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Piano score rearrangement into multiple difficulty levels via notation-to-notation approach


Musical score rearrangement is an emerging area in symbolic music processing, which aims to transform a musical score into a different style. This study focuses on the task of changing the playing difficulty of piano scores, addressing two challenges in musical score rearrangement. First, we address the challenge of handling musical notation on scores. While symbolic music research often relies on note-level (MIDI-equivalent) information, musical scores contain notation that cannot be adequately represented at the note level. We propose an end-to-end framework that utilizes tokenized representations of notation to directly rearrange musical scores at the notation level. We also propose the ST+ representation, which includes a novel structure and token types for better score rearrangement. Second, we address the challenge of rearranging musical scores across multiple difficulty levels. We introduce a difficulty conditioning scheme to train a single sequence model capable of handling various difficulty levels, while leveraging scores from various levels in model training. We collect commercial-quality pop piano scores at four difficulty levels and train a MEGA model (with 0.3M parameters) to rearrange between these levels. Objective evaluation shows that our method successfully rearranges piano scores into other three difficulty levels, achieving comparable difficulty to human-made scores. Additionally, our method successfully generates musical notation including articulations. Subjective evaluation (by score experts and musicians) also reveals that our generated scores generally surpass the quality of previous rule-based or note-level methods on several criteria. Our framework enables novel notation-to-notation processing of scores and can be applied to various score rearrangement tasks.

1 Introduction

Musical scores represent music as notation, structuring musical notes and also conveying performance instructions. The structure and instructions in musical scores often go beyond what can be represented in simple note-level forms like MIDI. When playing or practicing a musical instrument, having scores that match an individual’s skill level is also crucial. These scores not only ensure that the player can play the piece but also provide an appropriate level of challenge that facilitates skill improvement. However, preparing scores of varying levels of difficulty can require a considerable amount of effort. Therefore, an alternative method of rearranging scores into different levels of difficulty is desirable, because it would benefit both individual players and music education as a whole. In this context, this paper proposes a novel method for rearranging musical notation on scores into various difficulty levels.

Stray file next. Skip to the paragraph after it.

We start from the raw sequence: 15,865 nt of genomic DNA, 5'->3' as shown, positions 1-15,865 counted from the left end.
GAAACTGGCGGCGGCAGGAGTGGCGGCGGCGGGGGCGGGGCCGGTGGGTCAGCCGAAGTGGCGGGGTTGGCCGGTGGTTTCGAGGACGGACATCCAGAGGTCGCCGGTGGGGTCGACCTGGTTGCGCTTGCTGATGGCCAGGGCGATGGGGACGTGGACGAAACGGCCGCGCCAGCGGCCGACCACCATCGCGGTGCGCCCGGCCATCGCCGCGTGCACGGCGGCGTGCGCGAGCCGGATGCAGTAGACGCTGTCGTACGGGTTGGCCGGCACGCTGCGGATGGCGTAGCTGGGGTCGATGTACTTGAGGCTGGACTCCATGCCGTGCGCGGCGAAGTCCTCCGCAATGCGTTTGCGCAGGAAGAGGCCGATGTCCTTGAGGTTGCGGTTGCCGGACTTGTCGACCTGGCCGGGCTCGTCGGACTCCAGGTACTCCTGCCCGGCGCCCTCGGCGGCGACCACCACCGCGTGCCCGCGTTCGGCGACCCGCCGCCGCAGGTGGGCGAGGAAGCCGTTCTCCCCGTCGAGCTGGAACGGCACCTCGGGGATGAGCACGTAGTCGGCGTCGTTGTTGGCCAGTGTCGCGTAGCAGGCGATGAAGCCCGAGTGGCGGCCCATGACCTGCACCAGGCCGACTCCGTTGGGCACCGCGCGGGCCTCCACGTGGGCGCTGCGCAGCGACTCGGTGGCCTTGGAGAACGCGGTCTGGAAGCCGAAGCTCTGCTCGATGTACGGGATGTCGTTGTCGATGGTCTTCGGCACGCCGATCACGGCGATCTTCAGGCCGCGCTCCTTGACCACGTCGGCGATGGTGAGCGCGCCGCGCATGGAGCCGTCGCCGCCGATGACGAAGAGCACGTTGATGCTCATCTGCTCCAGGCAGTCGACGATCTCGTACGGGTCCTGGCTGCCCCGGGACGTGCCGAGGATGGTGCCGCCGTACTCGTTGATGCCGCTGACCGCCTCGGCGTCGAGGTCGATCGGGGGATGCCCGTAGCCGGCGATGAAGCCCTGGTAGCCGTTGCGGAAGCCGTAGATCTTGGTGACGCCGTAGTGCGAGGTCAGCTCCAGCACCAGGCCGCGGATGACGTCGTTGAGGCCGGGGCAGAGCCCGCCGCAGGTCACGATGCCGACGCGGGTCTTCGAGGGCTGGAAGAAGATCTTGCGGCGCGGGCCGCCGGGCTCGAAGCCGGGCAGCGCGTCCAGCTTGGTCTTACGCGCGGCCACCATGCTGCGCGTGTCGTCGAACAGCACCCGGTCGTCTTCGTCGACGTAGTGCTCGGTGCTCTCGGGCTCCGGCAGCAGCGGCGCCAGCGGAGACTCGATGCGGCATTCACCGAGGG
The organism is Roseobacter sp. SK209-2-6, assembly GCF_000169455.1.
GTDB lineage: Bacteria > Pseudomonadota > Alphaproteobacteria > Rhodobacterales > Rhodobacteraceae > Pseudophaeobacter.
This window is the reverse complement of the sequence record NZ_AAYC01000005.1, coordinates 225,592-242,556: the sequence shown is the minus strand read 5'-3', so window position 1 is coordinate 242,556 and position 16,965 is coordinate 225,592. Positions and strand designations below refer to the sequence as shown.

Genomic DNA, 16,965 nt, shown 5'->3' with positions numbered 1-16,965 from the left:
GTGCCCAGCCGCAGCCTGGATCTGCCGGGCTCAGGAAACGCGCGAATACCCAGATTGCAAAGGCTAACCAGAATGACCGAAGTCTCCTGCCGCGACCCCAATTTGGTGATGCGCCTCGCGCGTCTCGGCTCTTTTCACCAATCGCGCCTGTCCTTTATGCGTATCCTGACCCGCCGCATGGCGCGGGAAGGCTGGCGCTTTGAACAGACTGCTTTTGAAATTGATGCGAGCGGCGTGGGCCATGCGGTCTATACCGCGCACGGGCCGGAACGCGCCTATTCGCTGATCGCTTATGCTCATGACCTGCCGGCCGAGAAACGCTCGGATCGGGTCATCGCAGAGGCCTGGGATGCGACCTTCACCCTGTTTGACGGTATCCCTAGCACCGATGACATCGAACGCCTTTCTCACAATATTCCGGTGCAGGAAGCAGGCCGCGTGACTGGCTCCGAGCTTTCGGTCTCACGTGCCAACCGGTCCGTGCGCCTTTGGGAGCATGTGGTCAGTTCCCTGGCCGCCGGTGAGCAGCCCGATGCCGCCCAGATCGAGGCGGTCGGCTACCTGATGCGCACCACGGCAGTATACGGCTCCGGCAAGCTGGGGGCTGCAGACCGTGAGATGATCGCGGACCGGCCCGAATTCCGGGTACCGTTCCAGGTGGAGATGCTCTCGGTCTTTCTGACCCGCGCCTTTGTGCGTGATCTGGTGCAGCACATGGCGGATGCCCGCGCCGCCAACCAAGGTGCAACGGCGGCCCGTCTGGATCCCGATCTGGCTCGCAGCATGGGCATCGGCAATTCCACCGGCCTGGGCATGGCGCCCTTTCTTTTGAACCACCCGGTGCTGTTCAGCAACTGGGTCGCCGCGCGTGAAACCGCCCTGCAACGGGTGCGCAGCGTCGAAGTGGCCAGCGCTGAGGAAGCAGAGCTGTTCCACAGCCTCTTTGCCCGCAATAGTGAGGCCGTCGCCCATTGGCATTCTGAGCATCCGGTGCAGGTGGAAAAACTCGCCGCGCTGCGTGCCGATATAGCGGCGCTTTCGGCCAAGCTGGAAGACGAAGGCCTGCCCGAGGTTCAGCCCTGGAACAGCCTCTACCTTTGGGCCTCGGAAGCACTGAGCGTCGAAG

Fig. 1
figure 1

Overview of notation-level end-to-end score rearrangement framework handling multiple difficulty levels

In the field of music research, the difficulty of musical scores has been a noted topic of study. Several recent works on piano reduction [1, 2] have considered difficulty when rearranging ensemble scores into solo scores. Difficulty estimation for solo scores has also been researched in various ways [3, 4]. However, the task of rearranging solo scores into different difficulty levels is a relatively new research area and has not been extensively studied. Fukuda et al. [5] have conducted pioneering research using a rule-based approach, which simplified scores by removing notes without rearranging them. However, this approach was limited to generating easier scores. More recently, Gover et al. [6] have shown that a data-driven approach can be employed to tackle this task. They showed that a sequence of musical notes can be translated into another sequence of notes with a lower difficulty level. However, the study was limited to note-level (MIDI-equivalent) rearrangement of scores. In this study, we extend the data-driven approach to address the score rearrangement task more comprehensively. We process notation-level musical information and handle multiple difficulty levels to achieve a more thorough approach to score rearrangement.

First, we aim to handle musical information extensively on the notation level. There are two types of symbolic music representation used in music research: note-level and notation-level [7]. The former expresses MIDI-equivalent information (e.g., note timing and pitch), whereas the latter represents musical symbols (e.g., clef, chord symbols and notes) and musical attributes (e.g., beam, tie and slur). Although the former is widely used in music research [8,9,10,11,12,13], it cannot represent abstract musical information such as playing instructions and note groupings in musical scores, which are indispensable for authentic scores. Recent studies have shown that the latter representations, which can contain such information, are also successfully used with sequence models [7, 14] and that a designed score token representation outperforms notation formats [15]. Based on these findings, we employ and improve the score token representation to rearrange piano scores in the notation domain, handling musical expressions in scores.